Pfizer's Earnings Beat Keeps the Dow on a Healthy High

Although we don't believe in timing the market or panicking over daily movements, we do like to keep an eye on market changes -- just in case they're material to our investing thesis.

Stocks are surging today as earnings season powers on, and the Dow Jones Industrial Average's push higher has it within 100 points of its all-time high. As of 2:15 p.m. EDT, the Dow has ridden strong momentum all day to gains of more than 90 points. Most blue-chip stocks are up on the index, and Pfizer's strong earnings report has sent this big pharma stock soaring with the Dow's leaders today.

That's a relief to health care investors disappointed with Merck's lackluster earnings release yesterday, although the stock has rebounded slightly today. Here's what you need to know.

Pfizer hits the right marks
Pfizer's stock has risen by 1.7% after the company announced before the opening bell today that its third-quarter diluted earnings came in at $0.58 per share. That pushed the company to raise the lower end of its full-year guidance, impressing investors who have worried about the ongoing sales dive of former best-seller Lipitor and the slow pace of two recently approved drugs, Xeljanz and Eliquis.

Sales still fell 2.5% for the quarter, an expected drop that managed to beat estimates. While Lipitor's been taking a pounding, Pfizer's cancer-fighting drug portfolio is shining for investors. Oncology drug sales jumped by 26% for the quarter, highlighter by the 92% year-over-year revenue gain of small but surging drug Xalkori. If this division can keep up its momentum, it'll help investors to quickly get over the pain of the patent cliff.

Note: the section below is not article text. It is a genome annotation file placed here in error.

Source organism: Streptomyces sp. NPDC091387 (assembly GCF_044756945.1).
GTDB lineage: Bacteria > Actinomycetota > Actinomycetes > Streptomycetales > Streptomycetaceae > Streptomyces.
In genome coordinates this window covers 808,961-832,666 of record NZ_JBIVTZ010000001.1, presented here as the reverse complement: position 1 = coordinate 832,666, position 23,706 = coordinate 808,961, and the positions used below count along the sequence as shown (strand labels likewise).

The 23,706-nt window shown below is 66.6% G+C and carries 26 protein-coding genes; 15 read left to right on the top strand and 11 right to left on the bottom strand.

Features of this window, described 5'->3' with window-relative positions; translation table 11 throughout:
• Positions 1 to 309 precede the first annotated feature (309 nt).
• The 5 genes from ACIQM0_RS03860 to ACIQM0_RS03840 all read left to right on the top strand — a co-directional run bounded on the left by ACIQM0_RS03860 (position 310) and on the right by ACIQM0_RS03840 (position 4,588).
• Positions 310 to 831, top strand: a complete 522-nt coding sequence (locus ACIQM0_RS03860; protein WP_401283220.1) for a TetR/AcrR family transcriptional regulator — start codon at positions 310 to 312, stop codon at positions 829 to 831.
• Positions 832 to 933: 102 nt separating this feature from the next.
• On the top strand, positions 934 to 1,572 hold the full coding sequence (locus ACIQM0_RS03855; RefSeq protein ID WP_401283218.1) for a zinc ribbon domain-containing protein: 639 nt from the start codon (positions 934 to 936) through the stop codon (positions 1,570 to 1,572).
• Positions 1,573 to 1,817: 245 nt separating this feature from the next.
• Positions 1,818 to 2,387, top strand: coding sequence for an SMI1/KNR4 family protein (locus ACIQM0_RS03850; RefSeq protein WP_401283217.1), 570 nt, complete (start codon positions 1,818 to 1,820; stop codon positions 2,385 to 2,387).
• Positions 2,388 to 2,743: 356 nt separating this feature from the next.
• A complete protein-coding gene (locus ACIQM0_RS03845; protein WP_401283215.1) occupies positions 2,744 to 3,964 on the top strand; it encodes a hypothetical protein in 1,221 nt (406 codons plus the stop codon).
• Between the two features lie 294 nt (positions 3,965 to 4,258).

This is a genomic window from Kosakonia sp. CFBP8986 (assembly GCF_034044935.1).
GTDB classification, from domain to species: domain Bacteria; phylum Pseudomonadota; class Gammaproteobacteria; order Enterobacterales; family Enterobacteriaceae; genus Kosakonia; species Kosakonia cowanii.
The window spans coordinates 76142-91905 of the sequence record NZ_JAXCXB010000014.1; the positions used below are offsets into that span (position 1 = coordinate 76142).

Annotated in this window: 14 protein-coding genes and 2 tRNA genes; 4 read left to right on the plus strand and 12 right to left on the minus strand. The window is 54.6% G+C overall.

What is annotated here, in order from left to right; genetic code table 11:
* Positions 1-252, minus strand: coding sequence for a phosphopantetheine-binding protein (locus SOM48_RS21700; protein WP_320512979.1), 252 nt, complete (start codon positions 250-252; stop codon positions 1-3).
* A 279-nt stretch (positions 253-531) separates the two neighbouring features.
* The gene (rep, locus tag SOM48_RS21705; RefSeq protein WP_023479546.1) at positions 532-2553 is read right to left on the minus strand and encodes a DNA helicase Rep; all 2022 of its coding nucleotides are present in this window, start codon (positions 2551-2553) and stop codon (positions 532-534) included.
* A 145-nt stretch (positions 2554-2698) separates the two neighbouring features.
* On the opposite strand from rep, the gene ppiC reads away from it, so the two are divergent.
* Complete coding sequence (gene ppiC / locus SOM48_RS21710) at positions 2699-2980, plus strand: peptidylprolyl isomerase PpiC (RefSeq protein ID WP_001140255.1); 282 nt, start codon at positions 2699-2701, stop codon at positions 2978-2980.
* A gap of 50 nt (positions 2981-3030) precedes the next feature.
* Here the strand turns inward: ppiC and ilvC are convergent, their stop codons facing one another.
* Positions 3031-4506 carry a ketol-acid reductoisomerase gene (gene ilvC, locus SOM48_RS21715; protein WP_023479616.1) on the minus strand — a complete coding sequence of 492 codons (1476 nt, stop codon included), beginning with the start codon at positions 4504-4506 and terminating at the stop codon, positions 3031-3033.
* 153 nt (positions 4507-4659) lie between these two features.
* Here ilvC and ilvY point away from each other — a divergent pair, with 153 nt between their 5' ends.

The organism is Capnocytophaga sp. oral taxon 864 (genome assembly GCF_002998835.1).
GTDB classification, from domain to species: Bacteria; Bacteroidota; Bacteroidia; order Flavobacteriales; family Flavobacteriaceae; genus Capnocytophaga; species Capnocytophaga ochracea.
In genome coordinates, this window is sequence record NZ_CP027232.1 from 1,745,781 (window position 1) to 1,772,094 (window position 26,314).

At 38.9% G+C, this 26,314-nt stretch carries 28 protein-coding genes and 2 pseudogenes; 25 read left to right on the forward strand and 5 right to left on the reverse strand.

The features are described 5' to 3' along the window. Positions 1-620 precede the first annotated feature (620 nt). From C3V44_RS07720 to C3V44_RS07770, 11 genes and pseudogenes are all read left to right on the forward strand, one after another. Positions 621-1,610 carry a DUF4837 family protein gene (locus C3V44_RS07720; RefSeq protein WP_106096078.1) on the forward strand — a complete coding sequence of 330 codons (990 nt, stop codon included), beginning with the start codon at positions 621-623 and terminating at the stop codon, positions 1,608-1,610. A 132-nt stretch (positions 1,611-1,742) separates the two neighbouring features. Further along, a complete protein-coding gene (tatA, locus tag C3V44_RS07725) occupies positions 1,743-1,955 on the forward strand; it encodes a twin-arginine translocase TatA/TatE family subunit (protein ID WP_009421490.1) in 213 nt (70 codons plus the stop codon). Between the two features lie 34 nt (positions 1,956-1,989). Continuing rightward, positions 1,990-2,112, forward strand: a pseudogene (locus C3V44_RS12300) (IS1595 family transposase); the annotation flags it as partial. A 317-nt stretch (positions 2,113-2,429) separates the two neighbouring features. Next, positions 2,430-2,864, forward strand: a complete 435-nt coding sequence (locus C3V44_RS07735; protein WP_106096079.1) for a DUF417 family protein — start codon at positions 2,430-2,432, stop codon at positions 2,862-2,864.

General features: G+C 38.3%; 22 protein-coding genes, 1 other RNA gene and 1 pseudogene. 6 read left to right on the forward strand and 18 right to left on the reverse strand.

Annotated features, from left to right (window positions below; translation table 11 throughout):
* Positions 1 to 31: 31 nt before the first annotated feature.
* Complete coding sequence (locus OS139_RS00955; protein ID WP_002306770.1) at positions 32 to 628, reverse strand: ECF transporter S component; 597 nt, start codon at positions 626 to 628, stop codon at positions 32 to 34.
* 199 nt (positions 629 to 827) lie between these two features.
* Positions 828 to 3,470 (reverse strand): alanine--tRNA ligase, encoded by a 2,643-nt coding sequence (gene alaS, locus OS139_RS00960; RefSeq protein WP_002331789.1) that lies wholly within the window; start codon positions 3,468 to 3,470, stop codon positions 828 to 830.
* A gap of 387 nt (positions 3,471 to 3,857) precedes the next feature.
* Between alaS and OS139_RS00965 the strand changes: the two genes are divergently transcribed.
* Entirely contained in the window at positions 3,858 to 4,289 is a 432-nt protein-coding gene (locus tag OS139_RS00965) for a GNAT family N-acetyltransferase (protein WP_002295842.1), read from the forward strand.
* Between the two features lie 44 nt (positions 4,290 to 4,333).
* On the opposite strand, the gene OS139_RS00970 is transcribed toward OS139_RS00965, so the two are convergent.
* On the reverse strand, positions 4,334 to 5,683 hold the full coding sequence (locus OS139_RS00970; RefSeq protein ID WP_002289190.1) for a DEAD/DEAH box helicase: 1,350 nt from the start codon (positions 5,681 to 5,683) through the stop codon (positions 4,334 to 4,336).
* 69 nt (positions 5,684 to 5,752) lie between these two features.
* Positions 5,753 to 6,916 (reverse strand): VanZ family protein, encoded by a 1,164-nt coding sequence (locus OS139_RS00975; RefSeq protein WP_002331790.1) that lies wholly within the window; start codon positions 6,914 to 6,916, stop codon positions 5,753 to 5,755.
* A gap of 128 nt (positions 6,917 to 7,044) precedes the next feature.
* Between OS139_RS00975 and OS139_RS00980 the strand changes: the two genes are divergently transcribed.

Even better for Pfizer investors, the company announced separately today that it will continue its push to get osteoarthritis drug tanezumab to the market. The drug seemed dead a few years ago following the finding that it was linked to the possibility of joint destruction in patients. Fellow Big Pharma giant Eli Lilly has signed on to share the costs of kicking up another late-stage trial of the drug, although Pfizer and Eli Lilly have now agreed to share any profits should they get it to the market.

An FDA panel gave the go-ahead last year for trials to start back up using more carefully chosen patients, although it's still a long shot that tanezumab will overcome its risky image. If it does, it's competition for Merck's bone-treating drug hopeful odanacatib, one of the company's best hopes for a future blockbuster from its lackluster pipeline. Merck disappointed investors earlier this year by delaying odanacatib's FDA filing until 2014, although analysts still peg the drug's peak sales near or above $1 billion.

Merck's stock has still risen 0.5% today, but it will need odanacatib -- and any other hopeful that can succeed in phase 3 trials -- to make a big impact on the market as soon as possible. With diabetes drugs Januvia and Janumet slowing down and the patent cliff still taking a big bite out of sales and earnings, Merck's in dire need of a booster shot to its finances.

The long-term prognosis
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